The landscape of California wine is changing, here’s how:
The rise of new growing regions:
About 10 years ago, Santa Barbara burst onto the international wine scene because of its Pinot Noir, largely with the help of a little movie called Sideways that is still the biggest hit in the history of wine related movies. We’ve seen similar movements into prominence from Sonoma County (both for cooler climate varietals such as Pinot Noir and Chardonnay, but lately for Cabernet Sauvignon and other red wines) and Paso Robles. In the coming months and years, we’re likely to see similar rises from other growing regions. On the short list of possibilities are Mendocino County, a cooler climate region further north from Sonoma, but not quite as far, or cold as Oregon. Mendocino shares many of the same marketing advantages as Napa Valley and Sonoma and the industry is rapidly enjoying and doing a good job selling these cooler climate vineyard sites. Secondly, the Livermore Valley, about an hour east of Berkeley California stands to gain a dramatic amount of market share in the coming years. Before Prohibition gutted the fledgling wine industry in California 80 years ago, the Livermore Valley was considered Napa Valley’s equal when it came to fine wine production. They are only now starting to produce great wine again (for generation’s they’ve focused on the cheaper end of the price spectrum, much as Napa Valley did before Mondavi showed the AVA a different way).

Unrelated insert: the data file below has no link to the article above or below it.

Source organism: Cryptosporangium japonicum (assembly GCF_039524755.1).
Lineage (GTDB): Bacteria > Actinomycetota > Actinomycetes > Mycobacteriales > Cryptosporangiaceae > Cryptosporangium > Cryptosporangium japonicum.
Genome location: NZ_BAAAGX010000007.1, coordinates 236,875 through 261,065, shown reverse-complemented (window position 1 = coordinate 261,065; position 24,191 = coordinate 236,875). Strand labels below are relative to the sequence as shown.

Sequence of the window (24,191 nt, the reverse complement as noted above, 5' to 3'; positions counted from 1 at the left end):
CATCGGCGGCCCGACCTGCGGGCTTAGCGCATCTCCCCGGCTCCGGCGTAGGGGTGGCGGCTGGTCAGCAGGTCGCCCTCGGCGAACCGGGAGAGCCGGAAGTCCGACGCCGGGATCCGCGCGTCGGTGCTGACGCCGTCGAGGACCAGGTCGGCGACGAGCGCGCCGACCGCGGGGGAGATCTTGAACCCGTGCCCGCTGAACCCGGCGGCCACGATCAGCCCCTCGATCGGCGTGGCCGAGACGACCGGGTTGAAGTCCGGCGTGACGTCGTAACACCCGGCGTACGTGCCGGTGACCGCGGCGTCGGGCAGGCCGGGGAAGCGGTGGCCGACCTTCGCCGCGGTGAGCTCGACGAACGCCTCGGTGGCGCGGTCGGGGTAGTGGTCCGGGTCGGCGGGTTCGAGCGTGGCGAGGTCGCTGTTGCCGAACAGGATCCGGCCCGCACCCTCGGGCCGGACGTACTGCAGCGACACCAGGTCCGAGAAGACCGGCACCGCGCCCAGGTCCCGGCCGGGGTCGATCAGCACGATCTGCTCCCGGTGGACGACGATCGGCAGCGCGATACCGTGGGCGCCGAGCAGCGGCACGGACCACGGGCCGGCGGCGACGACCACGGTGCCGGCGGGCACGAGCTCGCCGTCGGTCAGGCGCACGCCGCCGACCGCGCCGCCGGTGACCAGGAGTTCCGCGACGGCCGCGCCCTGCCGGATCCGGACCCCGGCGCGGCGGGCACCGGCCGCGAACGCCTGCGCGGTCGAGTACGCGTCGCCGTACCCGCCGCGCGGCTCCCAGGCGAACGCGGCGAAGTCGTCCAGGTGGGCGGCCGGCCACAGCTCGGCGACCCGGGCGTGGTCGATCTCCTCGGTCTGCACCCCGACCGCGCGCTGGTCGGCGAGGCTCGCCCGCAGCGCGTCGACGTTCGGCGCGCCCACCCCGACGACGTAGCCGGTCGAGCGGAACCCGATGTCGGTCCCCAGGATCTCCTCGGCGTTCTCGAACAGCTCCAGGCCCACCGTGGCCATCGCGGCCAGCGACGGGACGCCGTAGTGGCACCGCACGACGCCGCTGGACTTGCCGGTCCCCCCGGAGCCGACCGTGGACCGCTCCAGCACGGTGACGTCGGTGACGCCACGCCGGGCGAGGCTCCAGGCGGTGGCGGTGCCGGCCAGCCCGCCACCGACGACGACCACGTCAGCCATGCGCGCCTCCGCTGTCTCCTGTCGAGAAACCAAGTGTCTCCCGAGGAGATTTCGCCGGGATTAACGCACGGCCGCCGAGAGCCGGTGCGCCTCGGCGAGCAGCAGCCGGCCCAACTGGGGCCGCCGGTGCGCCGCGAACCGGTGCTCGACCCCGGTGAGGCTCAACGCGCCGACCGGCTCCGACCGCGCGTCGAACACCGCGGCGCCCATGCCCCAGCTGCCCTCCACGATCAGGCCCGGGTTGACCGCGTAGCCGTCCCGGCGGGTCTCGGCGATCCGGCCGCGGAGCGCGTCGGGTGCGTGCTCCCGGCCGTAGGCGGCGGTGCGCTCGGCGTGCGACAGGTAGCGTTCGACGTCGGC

In the 1980’s it appeared at one point that California might only plant Cabernet Sauvignon, Merlot and Chardonnay in its new vineyards. The Rhone Rangers in Paso Robles helped to change that of course, but these days we’re seeing an ever increasing diversity of plantings taking place. From Tempranillo being produced extremely well in Lodi to encouraging new plantings of Pinotage on the western Sonoma coast in vineyard sites considered even too cool for Pinot Noir, vintners are becoming increasingly aggressive with sites that they are willing to try and the grapes they are willing to plant in these sites. This type of research and trial and error is exactly the type of thing we saw in Napa Valley on a smaller scale in the 1960’s, which helped the area to explore mountainous vineyards which weren’t (at that time at least) planted anywhere else in the world.
I hope you’ve enjoyed this small set of insights into the rapidly and exciting world of California wine. California at one point produced approximately 90% of the nation’s wine and while that number should only continue to decrease as more state’s allow an increasing number of plantings themselves, California will always be the epicenter of American wine.